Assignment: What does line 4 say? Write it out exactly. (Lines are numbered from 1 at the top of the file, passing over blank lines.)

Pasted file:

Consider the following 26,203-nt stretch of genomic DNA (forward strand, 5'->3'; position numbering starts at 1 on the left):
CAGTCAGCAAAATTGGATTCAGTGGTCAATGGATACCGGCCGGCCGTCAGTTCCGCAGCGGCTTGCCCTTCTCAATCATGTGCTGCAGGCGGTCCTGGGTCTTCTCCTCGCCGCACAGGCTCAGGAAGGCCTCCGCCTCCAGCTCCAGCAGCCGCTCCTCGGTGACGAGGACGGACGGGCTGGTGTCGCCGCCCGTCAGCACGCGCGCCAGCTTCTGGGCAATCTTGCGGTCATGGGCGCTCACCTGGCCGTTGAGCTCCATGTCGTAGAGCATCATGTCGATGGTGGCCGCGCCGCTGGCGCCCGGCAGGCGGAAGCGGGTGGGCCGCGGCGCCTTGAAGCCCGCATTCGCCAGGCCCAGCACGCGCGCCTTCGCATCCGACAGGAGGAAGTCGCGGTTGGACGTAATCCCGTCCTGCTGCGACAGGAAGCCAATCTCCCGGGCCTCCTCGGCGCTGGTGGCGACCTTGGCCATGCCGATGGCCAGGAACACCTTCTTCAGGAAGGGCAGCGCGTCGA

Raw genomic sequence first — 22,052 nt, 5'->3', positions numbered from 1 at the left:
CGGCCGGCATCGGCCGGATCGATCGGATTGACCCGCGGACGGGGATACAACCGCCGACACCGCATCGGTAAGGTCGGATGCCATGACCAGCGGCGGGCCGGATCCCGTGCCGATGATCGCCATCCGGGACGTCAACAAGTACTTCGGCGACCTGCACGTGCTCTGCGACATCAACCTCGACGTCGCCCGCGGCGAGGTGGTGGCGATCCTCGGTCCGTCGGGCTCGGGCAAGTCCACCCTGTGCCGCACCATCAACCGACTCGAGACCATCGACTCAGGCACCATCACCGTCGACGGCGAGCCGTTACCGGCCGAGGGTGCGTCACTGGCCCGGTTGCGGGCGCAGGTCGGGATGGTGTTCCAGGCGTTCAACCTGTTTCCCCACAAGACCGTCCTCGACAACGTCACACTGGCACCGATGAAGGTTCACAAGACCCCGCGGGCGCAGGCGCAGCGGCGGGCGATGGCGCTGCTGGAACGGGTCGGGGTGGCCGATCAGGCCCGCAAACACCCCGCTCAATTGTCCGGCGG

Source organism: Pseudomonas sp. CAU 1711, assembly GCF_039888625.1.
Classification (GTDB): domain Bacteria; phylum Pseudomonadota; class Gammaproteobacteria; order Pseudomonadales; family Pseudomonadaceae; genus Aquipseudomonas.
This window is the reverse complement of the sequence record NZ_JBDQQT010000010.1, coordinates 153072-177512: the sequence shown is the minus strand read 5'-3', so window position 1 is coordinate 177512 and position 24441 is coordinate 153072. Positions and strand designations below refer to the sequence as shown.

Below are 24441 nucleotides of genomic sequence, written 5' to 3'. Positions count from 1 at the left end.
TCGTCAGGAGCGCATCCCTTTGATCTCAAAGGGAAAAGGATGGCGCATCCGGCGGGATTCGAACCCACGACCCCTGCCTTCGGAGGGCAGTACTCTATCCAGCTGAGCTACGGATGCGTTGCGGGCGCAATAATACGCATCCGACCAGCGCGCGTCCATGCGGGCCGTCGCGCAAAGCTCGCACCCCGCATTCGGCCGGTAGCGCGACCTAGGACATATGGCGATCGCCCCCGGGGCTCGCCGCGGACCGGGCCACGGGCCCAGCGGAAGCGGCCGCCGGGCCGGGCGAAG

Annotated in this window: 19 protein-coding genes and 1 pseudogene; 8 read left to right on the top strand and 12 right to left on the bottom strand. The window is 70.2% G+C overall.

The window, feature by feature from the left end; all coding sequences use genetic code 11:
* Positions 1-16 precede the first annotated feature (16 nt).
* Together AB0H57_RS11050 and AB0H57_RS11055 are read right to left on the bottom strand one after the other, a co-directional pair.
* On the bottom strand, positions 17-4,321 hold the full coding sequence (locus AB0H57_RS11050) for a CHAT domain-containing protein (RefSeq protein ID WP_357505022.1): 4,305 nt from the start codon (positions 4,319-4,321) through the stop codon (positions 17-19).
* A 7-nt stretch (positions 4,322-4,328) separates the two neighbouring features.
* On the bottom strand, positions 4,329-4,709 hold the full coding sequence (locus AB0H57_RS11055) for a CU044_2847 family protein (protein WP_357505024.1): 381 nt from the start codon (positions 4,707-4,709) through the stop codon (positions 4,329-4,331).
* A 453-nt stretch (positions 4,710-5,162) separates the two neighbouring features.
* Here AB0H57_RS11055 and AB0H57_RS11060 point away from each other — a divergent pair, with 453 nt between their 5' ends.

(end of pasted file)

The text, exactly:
CGGCCGGCATCGGCCGGATCGATCGGATTGACCCGCGGACGGGGATACAACCGCCGACACCGCATCGGTAAGGTCGGATGCCATGACCAGCGGCGGGCCGGATCCCGTGCCGATGATCGCCATCCGGGACGTCAACAAGTACTTCGGCGACCTGCACGTGCTCTGCGACATCAACCTCGACGTCGCCCGCGGCGAGGTGGTGGCGATCCTCGGTCCGTCGGGCTCGGGCAAGTCCACCCTGTGCCGCACCATCAACCGACTCGAGACCATCGACTCAGGCACCATCACCGTCGACGGCGAGCCGTTACCGGCCGAGGGTGCGTCACTGGCCCGGTTGCGGGCGCAGGTCGGGATGGTGTTCCAGGCGTTCAACCTGTTTCCCCACAAGACCGTCCTCGACAACGTCACACTGGCACCGATGAAGGTTCACAAGACCCCGCGGGCGCAGGCGCAGCGGCGGGCGATGGCGCTGCTGGAACGGGTCGGGGTGGCCGATCAGGCCCGCAAACACCCCGCTCAATTGTCCGGCGG